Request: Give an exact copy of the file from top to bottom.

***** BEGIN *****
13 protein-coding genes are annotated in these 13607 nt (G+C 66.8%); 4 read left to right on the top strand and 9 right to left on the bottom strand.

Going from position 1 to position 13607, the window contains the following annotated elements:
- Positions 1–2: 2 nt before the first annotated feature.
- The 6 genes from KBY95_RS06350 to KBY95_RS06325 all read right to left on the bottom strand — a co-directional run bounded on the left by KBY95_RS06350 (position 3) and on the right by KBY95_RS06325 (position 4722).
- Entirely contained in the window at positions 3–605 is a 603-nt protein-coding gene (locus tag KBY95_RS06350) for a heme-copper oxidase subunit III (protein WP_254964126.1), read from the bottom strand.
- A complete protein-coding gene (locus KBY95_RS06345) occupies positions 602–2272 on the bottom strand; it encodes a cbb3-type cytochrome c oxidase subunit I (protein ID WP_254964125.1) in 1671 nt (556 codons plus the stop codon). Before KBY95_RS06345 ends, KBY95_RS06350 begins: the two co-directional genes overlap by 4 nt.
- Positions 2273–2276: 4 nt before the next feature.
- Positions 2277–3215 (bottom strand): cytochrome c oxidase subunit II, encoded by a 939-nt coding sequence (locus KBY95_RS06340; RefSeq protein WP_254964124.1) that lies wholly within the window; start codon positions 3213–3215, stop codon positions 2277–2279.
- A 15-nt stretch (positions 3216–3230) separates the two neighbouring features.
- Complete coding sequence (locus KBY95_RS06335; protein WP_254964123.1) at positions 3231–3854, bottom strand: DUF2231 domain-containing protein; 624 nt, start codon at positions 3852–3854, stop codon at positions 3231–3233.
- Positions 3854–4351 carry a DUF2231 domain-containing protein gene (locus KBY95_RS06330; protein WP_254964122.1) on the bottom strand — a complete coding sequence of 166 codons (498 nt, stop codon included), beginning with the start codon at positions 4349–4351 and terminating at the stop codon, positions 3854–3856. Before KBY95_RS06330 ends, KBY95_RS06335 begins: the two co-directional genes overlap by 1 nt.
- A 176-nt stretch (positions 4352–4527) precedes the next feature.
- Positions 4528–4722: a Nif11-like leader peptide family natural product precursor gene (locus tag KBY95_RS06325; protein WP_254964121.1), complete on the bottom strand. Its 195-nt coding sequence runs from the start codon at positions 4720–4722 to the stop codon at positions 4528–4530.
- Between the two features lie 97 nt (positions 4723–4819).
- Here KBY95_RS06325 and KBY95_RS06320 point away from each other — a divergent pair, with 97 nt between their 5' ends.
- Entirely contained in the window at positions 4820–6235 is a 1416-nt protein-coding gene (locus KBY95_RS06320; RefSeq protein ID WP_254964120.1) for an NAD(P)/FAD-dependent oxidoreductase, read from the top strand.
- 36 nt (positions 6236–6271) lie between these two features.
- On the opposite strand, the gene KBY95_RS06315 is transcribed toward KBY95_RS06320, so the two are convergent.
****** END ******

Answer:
13 protein-coding genes are annotated in these 13607 nt (G+C 66.8%); 4 read left to right on the top strand and 9 right to left on the bottom strand.

Going from position 1 to position 13607, the window contains the following annotated elements:
- Positions 1–2: 2 nt before the first annotated feature.
- The 6 genes from KBY95_RS06350 to KBY95_RS06325 all read right to left on the bottom strand — a co-directional run bounded on the left by KBY95_RS06350 (position 3) and on the right by KBY95_RS06325 (position 4722).
- Entirely contained in the window at positions 3–605 is a 603-nt protein-coding gene (locus tag KBY95_RS06350) for a heme-copper oxidase subunit III (protein WP_254964126.1), read from the bottom strand.
- A complete protein-coding gene (locus KBY95_RS06345) occupies positions 602–2272 on the bottom strand; it encodes a cbb3-type cytochrome c oxidase subunit I (protein ID WP_254964125.1) in 1671 nt (556 codons plus the stop codon). Before KBY95_RS06345 ends, KBY95_RS06350 begins: the two co-directional genes overlap by 4 nt.
- Positions 2273–2276: 4 nt before the next feature.
- Positions 2277–3215 (bottom strand): cytochrome c oxidase subunit II, encoded by a 939-nt coding sequence (locus KBY95_RS06340; RefSeq protein WP_254964124.1) that lies wholly within the window; start codon positions 3213–3215, stop codon positions 2277–2279.
- A 15-nt stretch (positions 3216–3230) separates the two neighbouring features.
- Complete coding sequence (locus KBY95_RS06335; protein WP_254964123.1) at positions 3231–3854, bottom strand: DUF2231 domain-containing protein; 624 nt, start codon at positions 3852–3854, stop codon at positions 3231–3233.
- Positions 3854–4351 carry a DUF2231 domain-containing protein gene (locus KBY95_RS06330; protein WP_254964122.1) on the bottom strand — a complete coding sequence of 166 codons (498 nt, stop codon included), beginning with the start codon at positions 4349–4351 and terminating at the stop codon, positions 3854–3856. Before KBY95_RS06330 ends, KBY95_RS06335 begins: the two co-directional genes overlap by 1 nt.
- A 176-nt stretch (positions 4352–4527) precedes the next feature.
- Positions 4528–4722: a Nif11-like leader peptide family natural product precursor gene (locus tag KBY95_RS06325; protein WP_254964121.1), complete on the bottom strand. Its 195-nt coding sequence runs from the start codon at positions 4720–4722 to the stop codon at positions 4528–4530.
- Between the two features lie 97 nt (positions 4723–4819).
- Here KBY95_RS06325 and KBY95_RS06320 point away from each other — a divergent pair, with 97 nt between their 5' ends.
- Entirely contained in the window at positions 4820–6235 is a 1416-nt protein-coding gene (locus KBY95_RS06320; RefSeq protein ID WP_254964120.1) for an NAD(P)/FAD-dependent oxidoreductase, read from the top strand.
- 36 nt (positions 6236–6271) lie between these two features.
- On the opposite strand, the gene KBY95_RS06315 is transcribed toward KBY95_RS06320, so the two are convergent.